Overview of Expungements
Do you need an attorney for expungement in Williamson County?
Expungement is one method of clearing your criminal record in Texas. To
have a record expunged is as if that record never existed in the first
place. As you can imagine, no longer having a record has many benefits.
No longer will you need to worry about prospective employers seeing a
record on your background check. Also, police officers who pull up your
record at a traffic stop will not see the prior record. These are just
two of the beneficial results of
expungement in Texas.
Expungement is not the only method of having a cleared record. Having a
record expunged completely destroys any record of the arrest. Record sealing
non-disclosure are different processes that do not have the same results as expungement.
Orders of non-disclosure are possible if you were granted a deferred adjudication
probation. This happens if you were not convicted by a judge because there
was not enough evidence to make a guilty verdict. This process does not
fully erase a record; however, the record still exists and can be viewed
by government agencies. Non-disclosure is a viable method if your case
is not eligible for expungement, but you still want relief from employers
and the public seeing the existence of a record.
Am I eligible for expungement in Texas?
Generally, the possibility for expungement follows an acquittal or dismissal
of a case. If your case did not result in a conviction, you may be eligible.
The elements of a case that make you eligible for expungement include:
- The case was dismissed
- The case was no-billed by a grand jury
- The case was acquitted at trial
- The case was pardoned
To discuss the possibility of expungement of your record, contact a Round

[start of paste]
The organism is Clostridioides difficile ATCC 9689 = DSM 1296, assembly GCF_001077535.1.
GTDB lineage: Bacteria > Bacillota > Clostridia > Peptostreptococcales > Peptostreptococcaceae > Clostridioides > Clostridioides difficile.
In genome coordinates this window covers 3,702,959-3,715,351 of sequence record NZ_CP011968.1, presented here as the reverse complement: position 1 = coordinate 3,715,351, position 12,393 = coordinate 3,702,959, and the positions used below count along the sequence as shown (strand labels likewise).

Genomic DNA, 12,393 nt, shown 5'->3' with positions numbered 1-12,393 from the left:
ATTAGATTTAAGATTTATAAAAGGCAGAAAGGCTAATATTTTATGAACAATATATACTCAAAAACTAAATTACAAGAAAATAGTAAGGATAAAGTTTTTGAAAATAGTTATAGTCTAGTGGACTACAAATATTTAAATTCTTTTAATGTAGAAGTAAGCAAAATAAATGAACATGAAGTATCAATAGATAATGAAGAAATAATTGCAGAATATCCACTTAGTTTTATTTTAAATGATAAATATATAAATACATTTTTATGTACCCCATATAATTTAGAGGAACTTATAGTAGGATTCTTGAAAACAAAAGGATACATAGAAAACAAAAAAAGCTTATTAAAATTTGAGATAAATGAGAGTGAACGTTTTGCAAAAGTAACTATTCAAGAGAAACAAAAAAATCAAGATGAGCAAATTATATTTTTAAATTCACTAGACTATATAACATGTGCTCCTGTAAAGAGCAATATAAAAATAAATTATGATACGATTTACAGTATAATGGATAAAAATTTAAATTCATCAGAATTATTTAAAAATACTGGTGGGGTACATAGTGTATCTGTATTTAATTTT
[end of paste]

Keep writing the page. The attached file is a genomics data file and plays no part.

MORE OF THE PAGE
Rock criminal lawyer. R. Scott Magee, Attorney at Law has been helping
individuals with expungement cases for nearly 2 decades and can help you!
What if I am not eligible for expungement?
Just because your record cannot be expunged, does not mean there is no
hope for having it cleared from public view. The requirements for expungement
are very strict and if you were given deferred adjudication probation
you cannot have the record expunged. You can; however, pursue an
order of non-disclosure. This means that businesses and individuals cannot find out about your
record because there are orders not to release that information. Oftentimes,
this is the relief that most people are seeking with an expungement because
employers and other professionals will not be made aware of your criminal
record. The main difference between a non-disclosure and expungement is
that government agencies can still find the record if needed.
Pursuing Expungement or Non- Disclosure
When pursuing the clearing of your record, you will need to first discover
if you are eligible. If so, you will then file a petition for expunction
with the District Court in the district that you were arrested in. This
is the step needed to inform the court that you are pursuing expungement.
After the petition is filed, you will need to serve copies to the appropriate
parties. To complete the expungement you need to receive a judge's
signature on the order. Whether this is done through a hearing or by presenting
a proposed agreement order to the Assistant District Attorney who can
sign the petition and complete the process.
Contact a Round Rock Criminal Lawyer
For help in the expungement or non-disclosure process in Texas, contact
our firm. We are familiar with the process of clearing your record and
are ready to help. Set up your
free initial consultation by contacting R. Scott Magee, Attorney at Law in Williamson County. We
can be reached at 512.600.1560,